Uintah Basin Student Research Internship Program

2020 Research Program

Spend the summer as a scientist. Join a team of researchers at USU Uintah Basin as they explore exciting research questions.

Students have the opportunity to work in the laboratory of a faculty member at USU Uintah Basin for an eight-week, paid summer internship. During that time students will make new discoveries and meet senior scientists from across the state of Utah. Students learn what scientists do and how to become a scientist.

Three students are selected for the program. Students choose a mentor for a summer project and are paid to work in their mentor's lab. Students design a summer project with their mentor and the program culminates when student present their work to the USU Uintah Basin research community.

2020 Dates & Deadlines

Applications Due: Friday, February 28 @ 5pm
Applications Accepted: March 13
Program Dates: June 3 - July 30 Apply
* You will be prompted to select your program preference on your application. Please rank from 1-3, with one being your first choice while fourth would be your last.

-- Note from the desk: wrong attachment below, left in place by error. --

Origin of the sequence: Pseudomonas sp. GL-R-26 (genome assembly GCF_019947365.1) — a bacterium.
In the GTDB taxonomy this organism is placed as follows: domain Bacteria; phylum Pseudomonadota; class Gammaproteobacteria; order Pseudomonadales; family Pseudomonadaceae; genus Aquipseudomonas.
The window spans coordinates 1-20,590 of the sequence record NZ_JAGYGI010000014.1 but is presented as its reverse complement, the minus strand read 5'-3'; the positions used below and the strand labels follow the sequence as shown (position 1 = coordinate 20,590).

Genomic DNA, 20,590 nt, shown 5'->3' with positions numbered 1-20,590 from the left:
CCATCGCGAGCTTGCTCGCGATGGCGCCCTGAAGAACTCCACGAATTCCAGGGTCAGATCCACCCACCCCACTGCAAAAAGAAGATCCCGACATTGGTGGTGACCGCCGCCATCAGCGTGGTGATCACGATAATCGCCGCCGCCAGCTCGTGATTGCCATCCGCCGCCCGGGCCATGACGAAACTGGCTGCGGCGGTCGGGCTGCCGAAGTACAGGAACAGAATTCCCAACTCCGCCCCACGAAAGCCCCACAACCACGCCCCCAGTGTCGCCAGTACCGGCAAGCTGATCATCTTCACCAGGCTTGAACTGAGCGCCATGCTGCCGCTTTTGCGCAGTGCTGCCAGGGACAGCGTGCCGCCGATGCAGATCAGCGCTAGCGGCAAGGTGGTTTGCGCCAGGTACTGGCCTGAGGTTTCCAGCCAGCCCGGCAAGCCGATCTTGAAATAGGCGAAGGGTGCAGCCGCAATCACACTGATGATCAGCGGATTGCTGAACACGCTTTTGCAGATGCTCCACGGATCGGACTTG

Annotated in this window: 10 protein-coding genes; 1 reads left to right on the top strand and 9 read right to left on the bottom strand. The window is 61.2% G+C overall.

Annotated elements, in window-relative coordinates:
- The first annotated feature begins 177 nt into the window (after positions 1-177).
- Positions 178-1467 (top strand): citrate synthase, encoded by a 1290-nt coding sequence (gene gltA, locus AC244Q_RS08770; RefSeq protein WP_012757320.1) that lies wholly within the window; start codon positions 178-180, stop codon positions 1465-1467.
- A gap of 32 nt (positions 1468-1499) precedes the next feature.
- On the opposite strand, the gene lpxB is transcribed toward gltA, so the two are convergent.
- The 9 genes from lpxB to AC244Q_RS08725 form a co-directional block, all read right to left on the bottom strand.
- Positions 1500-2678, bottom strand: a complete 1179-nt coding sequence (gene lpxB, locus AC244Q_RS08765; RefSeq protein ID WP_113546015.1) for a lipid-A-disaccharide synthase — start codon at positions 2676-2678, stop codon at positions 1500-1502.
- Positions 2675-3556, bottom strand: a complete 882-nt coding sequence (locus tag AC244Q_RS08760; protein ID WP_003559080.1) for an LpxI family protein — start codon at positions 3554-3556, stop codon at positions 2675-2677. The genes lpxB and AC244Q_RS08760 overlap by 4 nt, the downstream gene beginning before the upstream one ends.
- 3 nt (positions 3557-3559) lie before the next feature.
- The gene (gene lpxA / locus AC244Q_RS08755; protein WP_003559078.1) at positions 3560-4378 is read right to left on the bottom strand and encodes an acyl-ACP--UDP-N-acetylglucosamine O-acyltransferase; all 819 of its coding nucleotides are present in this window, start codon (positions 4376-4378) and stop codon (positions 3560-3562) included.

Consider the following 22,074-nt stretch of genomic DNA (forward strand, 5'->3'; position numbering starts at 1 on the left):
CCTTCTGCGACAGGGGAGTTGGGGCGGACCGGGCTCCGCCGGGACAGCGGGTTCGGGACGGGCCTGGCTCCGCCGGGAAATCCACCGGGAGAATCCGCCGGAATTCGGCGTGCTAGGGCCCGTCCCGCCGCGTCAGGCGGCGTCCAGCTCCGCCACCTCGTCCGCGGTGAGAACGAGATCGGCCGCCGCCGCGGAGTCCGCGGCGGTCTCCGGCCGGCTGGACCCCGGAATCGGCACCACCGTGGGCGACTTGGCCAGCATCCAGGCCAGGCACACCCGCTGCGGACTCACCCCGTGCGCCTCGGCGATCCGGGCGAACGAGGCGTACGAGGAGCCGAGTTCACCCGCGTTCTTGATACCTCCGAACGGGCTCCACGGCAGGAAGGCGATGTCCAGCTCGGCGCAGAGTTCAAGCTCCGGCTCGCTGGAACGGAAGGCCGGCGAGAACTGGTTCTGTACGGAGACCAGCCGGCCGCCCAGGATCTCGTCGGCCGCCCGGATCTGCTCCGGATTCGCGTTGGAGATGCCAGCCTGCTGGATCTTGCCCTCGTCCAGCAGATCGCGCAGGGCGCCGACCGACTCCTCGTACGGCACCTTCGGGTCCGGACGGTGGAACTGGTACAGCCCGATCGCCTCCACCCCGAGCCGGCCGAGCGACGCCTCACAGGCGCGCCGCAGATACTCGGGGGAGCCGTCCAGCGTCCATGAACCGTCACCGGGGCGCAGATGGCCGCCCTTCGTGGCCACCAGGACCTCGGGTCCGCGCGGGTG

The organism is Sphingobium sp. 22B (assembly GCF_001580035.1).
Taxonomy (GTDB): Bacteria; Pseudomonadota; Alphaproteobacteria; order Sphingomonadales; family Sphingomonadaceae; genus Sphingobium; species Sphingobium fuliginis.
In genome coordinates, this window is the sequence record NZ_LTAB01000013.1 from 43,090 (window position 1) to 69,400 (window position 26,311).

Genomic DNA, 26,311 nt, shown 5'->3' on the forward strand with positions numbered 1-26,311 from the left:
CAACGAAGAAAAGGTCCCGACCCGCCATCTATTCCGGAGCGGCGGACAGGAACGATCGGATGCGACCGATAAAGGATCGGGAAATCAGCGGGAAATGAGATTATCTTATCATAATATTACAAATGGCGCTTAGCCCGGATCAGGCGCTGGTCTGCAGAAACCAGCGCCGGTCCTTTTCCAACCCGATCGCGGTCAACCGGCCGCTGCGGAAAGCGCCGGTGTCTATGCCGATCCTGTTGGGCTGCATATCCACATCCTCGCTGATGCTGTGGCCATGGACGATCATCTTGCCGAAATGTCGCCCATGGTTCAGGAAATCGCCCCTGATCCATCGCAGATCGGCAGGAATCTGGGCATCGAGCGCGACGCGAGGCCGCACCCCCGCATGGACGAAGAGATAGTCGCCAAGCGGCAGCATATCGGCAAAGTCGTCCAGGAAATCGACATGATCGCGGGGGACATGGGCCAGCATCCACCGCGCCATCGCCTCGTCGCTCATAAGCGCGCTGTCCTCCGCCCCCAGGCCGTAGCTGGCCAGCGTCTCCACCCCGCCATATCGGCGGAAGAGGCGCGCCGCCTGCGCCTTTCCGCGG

For more information contact Shana at shana.geffeney@usu.edu or call (435) 722-1784.

Research Program Options

Wildlife Ecology

Join USUUB researchers and biologists from the Utah Division of Wildlife Resources to help monitor wildlife species across the Uintah Basin and Ashley National Forest. Student researchers will learn how to set up remote camera traps in the field, manage a complex database of photos, and interpret data to help biologists manage wildlife.

Nervous System Evolution

Different parts of the nervous system work together to allow us to perform simple and complex tasks, for example moving, seeing and thinking. Yet, while individual components of the nervous system change and evolve over time, the system still functions together. Interns will use various techniques, including transcriptome analysis, protein modeling and electrophysiology, to learn how change is possible in the nervous system.

Goshawk Reproductive Ecology

Northern Goshawks are keystone species that affect forest health and ecology. Student researchers will aid USU graduate students and wildlife managers at the Ashley National Forest to survey and collect data on reproductive efforts and nesting habitat attributes of Northern Goshawks. This position requires the ability to hike 10-15 miles in rough-terrain, off-trail in sometimes inclement weather conditions. Interns will learn plant and prey species identification, aging of nestlings, and may be able to participate in 2-3 days of trapping effort.